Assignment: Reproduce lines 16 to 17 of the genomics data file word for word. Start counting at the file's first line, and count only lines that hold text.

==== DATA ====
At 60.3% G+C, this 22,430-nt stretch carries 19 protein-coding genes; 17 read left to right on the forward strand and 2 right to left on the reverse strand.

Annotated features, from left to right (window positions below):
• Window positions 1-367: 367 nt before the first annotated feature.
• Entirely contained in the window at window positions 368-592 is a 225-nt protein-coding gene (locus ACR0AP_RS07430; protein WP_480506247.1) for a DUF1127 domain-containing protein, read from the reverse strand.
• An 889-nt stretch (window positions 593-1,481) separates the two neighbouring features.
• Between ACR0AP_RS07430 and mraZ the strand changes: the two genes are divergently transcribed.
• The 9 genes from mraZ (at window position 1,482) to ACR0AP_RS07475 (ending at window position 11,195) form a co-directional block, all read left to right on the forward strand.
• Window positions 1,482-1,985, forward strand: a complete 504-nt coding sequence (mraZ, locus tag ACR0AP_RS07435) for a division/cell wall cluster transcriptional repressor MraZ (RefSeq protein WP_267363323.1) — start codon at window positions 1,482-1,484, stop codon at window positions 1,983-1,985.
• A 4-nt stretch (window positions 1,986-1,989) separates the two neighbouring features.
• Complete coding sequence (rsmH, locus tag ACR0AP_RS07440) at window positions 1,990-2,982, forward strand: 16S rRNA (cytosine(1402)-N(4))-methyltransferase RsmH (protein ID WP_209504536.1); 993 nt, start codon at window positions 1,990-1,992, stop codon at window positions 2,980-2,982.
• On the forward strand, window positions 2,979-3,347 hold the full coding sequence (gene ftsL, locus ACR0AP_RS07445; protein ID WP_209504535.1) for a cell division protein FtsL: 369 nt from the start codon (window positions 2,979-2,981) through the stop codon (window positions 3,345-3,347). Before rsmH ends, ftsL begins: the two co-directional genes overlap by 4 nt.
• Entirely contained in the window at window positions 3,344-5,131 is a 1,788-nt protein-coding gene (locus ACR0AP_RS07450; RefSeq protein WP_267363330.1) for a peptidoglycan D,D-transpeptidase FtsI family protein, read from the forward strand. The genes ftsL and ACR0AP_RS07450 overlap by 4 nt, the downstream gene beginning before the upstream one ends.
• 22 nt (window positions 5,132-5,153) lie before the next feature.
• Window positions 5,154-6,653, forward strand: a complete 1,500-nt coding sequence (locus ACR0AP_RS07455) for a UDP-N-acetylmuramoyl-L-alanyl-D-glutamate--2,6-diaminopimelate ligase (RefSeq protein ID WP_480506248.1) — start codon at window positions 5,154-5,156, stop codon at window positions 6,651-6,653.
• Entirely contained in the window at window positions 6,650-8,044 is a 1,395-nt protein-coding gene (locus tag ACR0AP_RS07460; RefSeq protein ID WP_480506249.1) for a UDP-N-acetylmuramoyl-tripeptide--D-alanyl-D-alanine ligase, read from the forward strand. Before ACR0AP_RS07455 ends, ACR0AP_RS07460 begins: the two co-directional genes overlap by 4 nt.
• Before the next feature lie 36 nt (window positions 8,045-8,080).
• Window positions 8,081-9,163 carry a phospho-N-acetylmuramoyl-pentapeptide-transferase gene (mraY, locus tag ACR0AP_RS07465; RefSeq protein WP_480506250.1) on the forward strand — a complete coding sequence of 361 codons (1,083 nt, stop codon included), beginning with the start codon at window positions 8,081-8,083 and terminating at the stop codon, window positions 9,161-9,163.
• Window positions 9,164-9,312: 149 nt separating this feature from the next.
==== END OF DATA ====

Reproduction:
• Before the next feature lie 36 nt (window positions 8,045-8,080).
• Window positions 8,081-9,163 carry a phospho-N-acetylmuramoyl-pentapeptide-transferase gene (mraY, locus tag ACR0AP_RS07465; RefSeq protein WP_480506250.1) on the forward strand — a complete coding sequence of 361 codons (1,083 nt, stop codon included), beginning with the start codon at window positions 8,081-8,083 and terminating at the stop codon, window positions 9,161-9,163.